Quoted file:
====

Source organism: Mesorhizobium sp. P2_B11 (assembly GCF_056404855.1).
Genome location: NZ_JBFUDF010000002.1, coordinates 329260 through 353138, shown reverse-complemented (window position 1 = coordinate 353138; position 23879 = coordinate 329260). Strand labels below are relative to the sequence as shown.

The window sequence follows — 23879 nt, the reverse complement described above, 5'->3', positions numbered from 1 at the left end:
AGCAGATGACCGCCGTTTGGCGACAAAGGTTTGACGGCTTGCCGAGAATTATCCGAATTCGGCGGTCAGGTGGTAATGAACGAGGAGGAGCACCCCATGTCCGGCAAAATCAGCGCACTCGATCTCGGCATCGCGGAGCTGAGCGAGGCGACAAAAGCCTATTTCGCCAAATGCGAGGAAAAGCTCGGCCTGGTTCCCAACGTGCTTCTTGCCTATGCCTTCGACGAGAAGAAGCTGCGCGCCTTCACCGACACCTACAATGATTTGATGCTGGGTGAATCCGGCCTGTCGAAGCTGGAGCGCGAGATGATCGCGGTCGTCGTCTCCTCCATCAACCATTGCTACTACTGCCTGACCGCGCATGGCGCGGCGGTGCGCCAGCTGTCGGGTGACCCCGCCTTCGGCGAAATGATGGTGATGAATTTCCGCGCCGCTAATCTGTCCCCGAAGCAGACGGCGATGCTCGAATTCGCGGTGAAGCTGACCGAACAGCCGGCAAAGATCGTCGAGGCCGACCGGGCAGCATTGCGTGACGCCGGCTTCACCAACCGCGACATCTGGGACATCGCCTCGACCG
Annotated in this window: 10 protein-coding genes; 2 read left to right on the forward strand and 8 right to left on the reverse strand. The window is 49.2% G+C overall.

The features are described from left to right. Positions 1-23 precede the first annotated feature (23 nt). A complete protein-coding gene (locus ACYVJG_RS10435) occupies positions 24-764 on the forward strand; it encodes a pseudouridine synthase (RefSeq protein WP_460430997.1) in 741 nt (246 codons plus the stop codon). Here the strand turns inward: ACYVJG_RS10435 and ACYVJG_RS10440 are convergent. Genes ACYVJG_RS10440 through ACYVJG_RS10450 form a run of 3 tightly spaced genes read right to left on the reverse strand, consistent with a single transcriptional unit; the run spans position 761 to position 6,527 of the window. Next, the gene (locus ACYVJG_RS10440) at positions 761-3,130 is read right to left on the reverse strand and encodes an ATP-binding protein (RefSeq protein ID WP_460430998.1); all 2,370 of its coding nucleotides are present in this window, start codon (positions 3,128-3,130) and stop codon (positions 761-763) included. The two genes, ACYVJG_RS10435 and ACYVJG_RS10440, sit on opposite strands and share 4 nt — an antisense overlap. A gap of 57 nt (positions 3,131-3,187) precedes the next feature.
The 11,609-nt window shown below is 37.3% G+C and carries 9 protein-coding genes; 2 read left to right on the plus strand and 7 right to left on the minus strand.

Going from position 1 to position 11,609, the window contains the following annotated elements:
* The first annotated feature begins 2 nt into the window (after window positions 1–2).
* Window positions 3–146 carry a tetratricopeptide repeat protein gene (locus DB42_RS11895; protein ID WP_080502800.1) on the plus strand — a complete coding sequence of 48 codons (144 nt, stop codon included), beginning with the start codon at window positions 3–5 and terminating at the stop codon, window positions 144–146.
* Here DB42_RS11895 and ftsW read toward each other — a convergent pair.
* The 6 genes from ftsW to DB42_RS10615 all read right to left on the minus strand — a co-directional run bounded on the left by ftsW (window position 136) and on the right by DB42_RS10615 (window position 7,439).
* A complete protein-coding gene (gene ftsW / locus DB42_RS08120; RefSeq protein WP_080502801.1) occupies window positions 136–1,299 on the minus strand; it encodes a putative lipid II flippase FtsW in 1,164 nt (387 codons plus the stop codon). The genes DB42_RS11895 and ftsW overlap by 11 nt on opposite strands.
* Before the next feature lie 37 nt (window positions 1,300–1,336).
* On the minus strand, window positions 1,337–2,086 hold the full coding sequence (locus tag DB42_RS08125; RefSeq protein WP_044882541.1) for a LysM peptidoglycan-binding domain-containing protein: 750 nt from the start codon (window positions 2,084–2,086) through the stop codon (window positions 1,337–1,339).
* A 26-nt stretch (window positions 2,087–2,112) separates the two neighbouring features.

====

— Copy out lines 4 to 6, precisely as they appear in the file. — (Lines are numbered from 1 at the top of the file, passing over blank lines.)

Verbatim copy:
AGCAGATGACCGCCGTTTGGCGACAAAGGTTTGACGGCTTGCCGAGAATTATCCGAATTCGGCGGTCAGGTGGTAATGAACGAGGAGGAGCACCCCATGTCCGGCAAAATCAGCGCACTCGATCTCGGCATCGCGGAGCTGAGCGAGGCGACAAAAGCCTATTTCGCCAAATGCGAGGAAAAGCTCGGCCTGGTTCCCAACGTGCTTCTTGCCTATGCCTTCGACGAGAAGAAGCTGCGCGCCTTCACCGACACCTACAATGATTTGATGCTGGGTGAATCCGGCCTGTCGAAGCTGGAGCGCGAGATGATCGCGGTCGTCGTCTCCTCCATCAACCATTGCTACTACTGCCTGACCGCGCATGGCGCGGCGGTGCGCCAGCTGTCGGGTGACCCCGCCTTCGGCGAAATGATGGTGATGAATTTCCGCGCCGCTAATCTGTCCCCGAAGCAGACGGCGATGCTCGAATTCGCGGTGAAGCTGACCGAACAGCCGGCAAAGATCGTCGAGGCCGACCGGGCAGCATTGCGTGACGCCGGCTTCACCAACCGCGACATCTGGGACATCGCCTCGACCG
Annotated in this window: 10 protein-coding genes; 2 read left to right on the forward strand and 8 right to left on the reverse strand. The window is 49.2% G+C overall.

The features are described from left to right. Positions 1-23 precede the first annotated feature (23 nt). A complete protein-coding gene (locus ACYVJG_RS10435) occupies positions 24-764 on the forward strand; it encodes a pseudouridine synthase (RefSeq protein WP_460430997.1) in 741 nt (246 codons plus the stop codon). Here the strand turns inward: ACYVJG_RS10435 and ACYVJG_RS10440 are convergent. Genes ACYVJG_RS10440 through ACYVJG_RS10450 form a run of 3 tightly spaced genes read right to left on the reverse strand, consistent with a single transcriptional unit; the run spans position 761 to position 6,527 of the window. Next, the gene (locus ACYVJG_RS10440) at positions 761-3,130 is read right to left on the reverse strand and encodes an ATP-binding protein (RefSeq protein ID WP_460430998.1); all 2,370 of its coding nucleotides are present in this window, start codon (positions 3,128-3,130) and stop codon (positions 761-763) included. The two genes, ACYVJG_RS10435 and ACYVJG_RS10440, sit on opposite strands and share 4 nt — an antisense overlap. A gap of 57 nt (positions 3,131-3,187) precedes the next feature.